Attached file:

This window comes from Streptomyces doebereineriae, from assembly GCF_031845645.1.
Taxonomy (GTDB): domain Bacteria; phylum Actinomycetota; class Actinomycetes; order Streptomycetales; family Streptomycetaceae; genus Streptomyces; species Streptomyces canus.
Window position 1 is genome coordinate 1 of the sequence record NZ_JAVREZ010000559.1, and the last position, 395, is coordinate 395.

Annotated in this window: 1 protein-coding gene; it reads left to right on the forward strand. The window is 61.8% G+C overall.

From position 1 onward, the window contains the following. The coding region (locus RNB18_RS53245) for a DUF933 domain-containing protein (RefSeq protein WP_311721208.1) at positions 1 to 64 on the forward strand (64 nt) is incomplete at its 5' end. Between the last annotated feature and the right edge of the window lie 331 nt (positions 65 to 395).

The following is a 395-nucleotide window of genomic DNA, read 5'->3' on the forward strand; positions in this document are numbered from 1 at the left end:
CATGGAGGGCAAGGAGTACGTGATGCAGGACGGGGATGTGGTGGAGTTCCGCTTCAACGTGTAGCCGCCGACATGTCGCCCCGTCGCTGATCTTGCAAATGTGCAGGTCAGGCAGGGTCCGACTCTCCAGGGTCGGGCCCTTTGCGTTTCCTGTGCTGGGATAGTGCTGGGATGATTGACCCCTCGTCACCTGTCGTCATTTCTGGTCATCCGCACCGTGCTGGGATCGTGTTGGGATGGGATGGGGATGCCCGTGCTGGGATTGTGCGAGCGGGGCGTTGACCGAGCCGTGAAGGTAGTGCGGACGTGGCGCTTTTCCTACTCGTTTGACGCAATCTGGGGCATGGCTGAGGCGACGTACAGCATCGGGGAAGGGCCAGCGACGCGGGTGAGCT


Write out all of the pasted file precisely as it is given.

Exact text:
This window comes from Streptomyces doebereineriae, from assembly GCF_031845645.1.
Taxonomy (GTDB): domain Bacteria; phylum Actinomycetota; class Actinomycetes; order Streptomycetales; family Streptomycetaceae; genus Streptomyces; species Streptomyces canus.
Window position 1 is genome coordinate 1 of the sequence record NZ_JAVREZ010000559.1, and the last position, 395, is coordinate 395.

Annotated in this window: 1 protein-coding gene; it reads left to right on the forward strand. The window is 61.8% G+C overall.

From position 1 onward, the window contains the following. The coding region (locus RNB18_RS53245) for a DUF933 domain-containing protein (RefSeq protein WP_311721208.1) at positions 1 to 64 on the forward strand (64 nt) is incomplete at its 5' end. Between the last annotated feature and the right edge of the window lie 331 nt (positions 65 to 395).

The following is a 395-nucleotide window of genomic DNA, read 5'->3' on the forward strand; positions in this document are numbered from 1 at the left end:
CATGGAGGGCAAGGAGTACGTGATGCAGGACGGGGATGTGGTGGAGTTCCGCTTCAACGTGTAGCCGCCGACATGTCGCCCCGTCGCTGATCTTGCAAATGTGCAGGTCAGGCAGGGTCCGACTCTCCAGGGTCGGGCCCTTTGCGTTTCCTGTGCTGGGATAGTGCTGGGATGATTGACCCCTCGTCACCTGTCGTCATTTCTGGTCATCCGCACCGTGCTGGGATCGTGTTGGGATGGGATGGGGATGCCCGTGCTGGGATTGTGCGAGCGGGGCGTTGACCGAGCCGTGAAGGTAGTGCGGACGTGGCGCTTTTCCTACTCGTTTGACGCAATCTGGGGCATGGCTGAGGCGACGTACAGCATCGGGGAAGGGCCAGCGACGCGGGTGAGCT